can be attained by violence get a hearing from people who would have

otherwise dismissed them.

Benign autocracy had a good run in Turkey until 1950, but imagine what the

literacy, urbanization, industrialization and political networking rates

were like there in the 1930s. Likewise Egypt in the 1950s and 1960s and

Algeria 1962-1989 could be managed in that way. But things change.

[Social mobilization refers to processes such as urbanization, industrialization,

increased literacy, access to mass media, access to electronic communications,

etc. Social mobilization does not necessarily, as Karl Deutsch wrongly believed,

produce political mobilization. Political mobilization involves collective action

through drawing on group resources to attain political goals. When a country’s

population is both socially and politically mobilized, autocracy becomes unstable).

The counter-examples, of [democratic] Turkey and Lebanon

in the 1970s, [where there was substantial political violence

despite “democratic” governments] are not actually

counter-examples. They were failures of democratic inclusiveness The

military in Turkey attempted to exclude the Turkish Left, and even

sometimes slightly left of center parties, from the political process,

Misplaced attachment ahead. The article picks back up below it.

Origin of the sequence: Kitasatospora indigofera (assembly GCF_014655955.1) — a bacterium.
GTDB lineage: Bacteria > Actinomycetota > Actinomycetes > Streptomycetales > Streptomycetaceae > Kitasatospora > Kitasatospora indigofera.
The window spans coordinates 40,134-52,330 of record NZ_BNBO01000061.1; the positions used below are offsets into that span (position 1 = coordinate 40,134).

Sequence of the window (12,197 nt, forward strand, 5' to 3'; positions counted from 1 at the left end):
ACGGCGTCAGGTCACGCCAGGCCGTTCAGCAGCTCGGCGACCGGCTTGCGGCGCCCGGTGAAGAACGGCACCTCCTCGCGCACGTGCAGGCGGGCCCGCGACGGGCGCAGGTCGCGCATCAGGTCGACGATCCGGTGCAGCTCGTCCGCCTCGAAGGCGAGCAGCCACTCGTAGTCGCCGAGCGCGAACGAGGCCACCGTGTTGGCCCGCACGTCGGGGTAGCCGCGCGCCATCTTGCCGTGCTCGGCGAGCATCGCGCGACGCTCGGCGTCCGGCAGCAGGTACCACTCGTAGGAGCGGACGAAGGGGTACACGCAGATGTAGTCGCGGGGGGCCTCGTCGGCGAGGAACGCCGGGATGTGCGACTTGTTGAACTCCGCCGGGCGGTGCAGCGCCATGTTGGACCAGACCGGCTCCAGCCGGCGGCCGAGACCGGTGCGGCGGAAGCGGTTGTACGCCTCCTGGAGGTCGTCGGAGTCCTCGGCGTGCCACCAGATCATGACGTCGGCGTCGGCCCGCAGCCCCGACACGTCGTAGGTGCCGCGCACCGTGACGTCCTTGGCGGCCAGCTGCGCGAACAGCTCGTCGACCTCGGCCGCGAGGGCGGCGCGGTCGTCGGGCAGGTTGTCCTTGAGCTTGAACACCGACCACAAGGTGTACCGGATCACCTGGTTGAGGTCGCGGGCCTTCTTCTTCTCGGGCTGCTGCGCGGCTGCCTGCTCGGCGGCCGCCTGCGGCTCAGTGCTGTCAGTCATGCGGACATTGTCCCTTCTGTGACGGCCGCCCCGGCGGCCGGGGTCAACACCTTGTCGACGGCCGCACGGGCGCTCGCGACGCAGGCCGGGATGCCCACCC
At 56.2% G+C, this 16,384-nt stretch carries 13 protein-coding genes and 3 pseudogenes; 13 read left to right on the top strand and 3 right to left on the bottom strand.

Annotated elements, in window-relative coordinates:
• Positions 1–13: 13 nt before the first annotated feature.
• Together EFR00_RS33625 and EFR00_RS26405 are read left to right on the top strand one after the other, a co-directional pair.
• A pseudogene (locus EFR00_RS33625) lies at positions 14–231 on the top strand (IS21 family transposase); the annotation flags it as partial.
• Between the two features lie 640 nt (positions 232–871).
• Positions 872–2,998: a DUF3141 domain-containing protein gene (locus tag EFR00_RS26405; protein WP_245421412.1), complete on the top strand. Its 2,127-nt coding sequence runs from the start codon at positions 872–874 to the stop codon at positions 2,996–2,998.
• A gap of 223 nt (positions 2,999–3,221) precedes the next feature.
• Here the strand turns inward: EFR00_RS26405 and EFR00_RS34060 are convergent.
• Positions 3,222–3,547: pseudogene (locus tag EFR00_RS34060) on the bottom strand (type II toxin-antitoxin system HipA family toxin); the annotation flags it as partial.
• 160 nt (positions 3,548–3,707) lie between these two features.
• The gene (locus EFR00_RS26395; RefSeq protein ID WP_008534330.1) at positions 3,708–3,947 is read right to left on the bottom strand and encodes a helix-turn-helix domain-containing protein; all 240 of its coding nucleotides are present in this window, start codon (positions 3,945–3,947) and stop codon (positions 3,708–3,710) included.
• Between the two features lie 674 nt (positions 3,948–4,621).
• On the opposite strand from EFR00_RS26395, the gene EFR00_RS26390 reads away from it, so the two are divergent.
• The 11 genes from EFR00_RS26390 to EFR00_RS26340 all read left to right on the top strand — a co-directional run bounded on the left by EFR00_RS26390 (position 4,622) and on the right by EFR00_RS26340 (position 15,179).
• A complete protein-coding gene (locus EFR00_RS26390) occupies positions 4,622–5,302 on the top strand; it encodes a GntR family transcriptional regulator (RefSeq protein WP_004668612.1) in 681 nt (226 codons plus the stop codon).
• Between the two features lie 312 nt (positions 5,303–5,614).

which produced the political violence of the 1970s. Likewise, the

Lebanese political system excluded the Palestinians, creating a state

within a state; and it insisted on over-counting the Maronite Christians,

de facto excluding the growing Shiite plurality from political power. To

be successful in containing political violence, democratic systems must be

broadly inclusive. Some small groups will always feel left out, but when

you get to the point where 40% of a socially and politically mobilized

population feels disenfranchised, you are asking for trouble.

Although it is true that capitalist democracies can also produce small

terrorist groups, we have not seen in the past 40 years 100,000 Germans or

French or Italians or Japanese or Americans killed in fighting between

security forces and such groups; we have not seen 30,000 persons

incarcerated for thought crimes; we have not seen take-overs of entire

countries by Baader-Meinhof. The differences in scale are enormous here.

I believe this is because, in politically and socially mobilized

societies, parliamentary governance typically allows constituents to feel

they can have an impact in areas that matter to them. There are always

small groups who do not feel that way, of course, but if they are very

small they can be contained.

Autocracy of various sorts, whether “benign” or not, is incompatible with

the level of political and social mobilization now characteristic of most

societies in the Middle East, and for the US to push it is foolish in the


In Iraq, the US has raised expectations, just as the Algerian military did

in 1989. Now imposing a dictator would be analogous to the 1991

cancellation of the election results in that country. A similar civil war

could well ensue. If you think the Mahdi Army, the Badr Corps, the

al-Da`wa paramilitary, the Peshmerga, the tribal forces, etc., are going

to meekly acquiesce in an American-imposed “soft” dictatorship, you don’t

have much political imagination.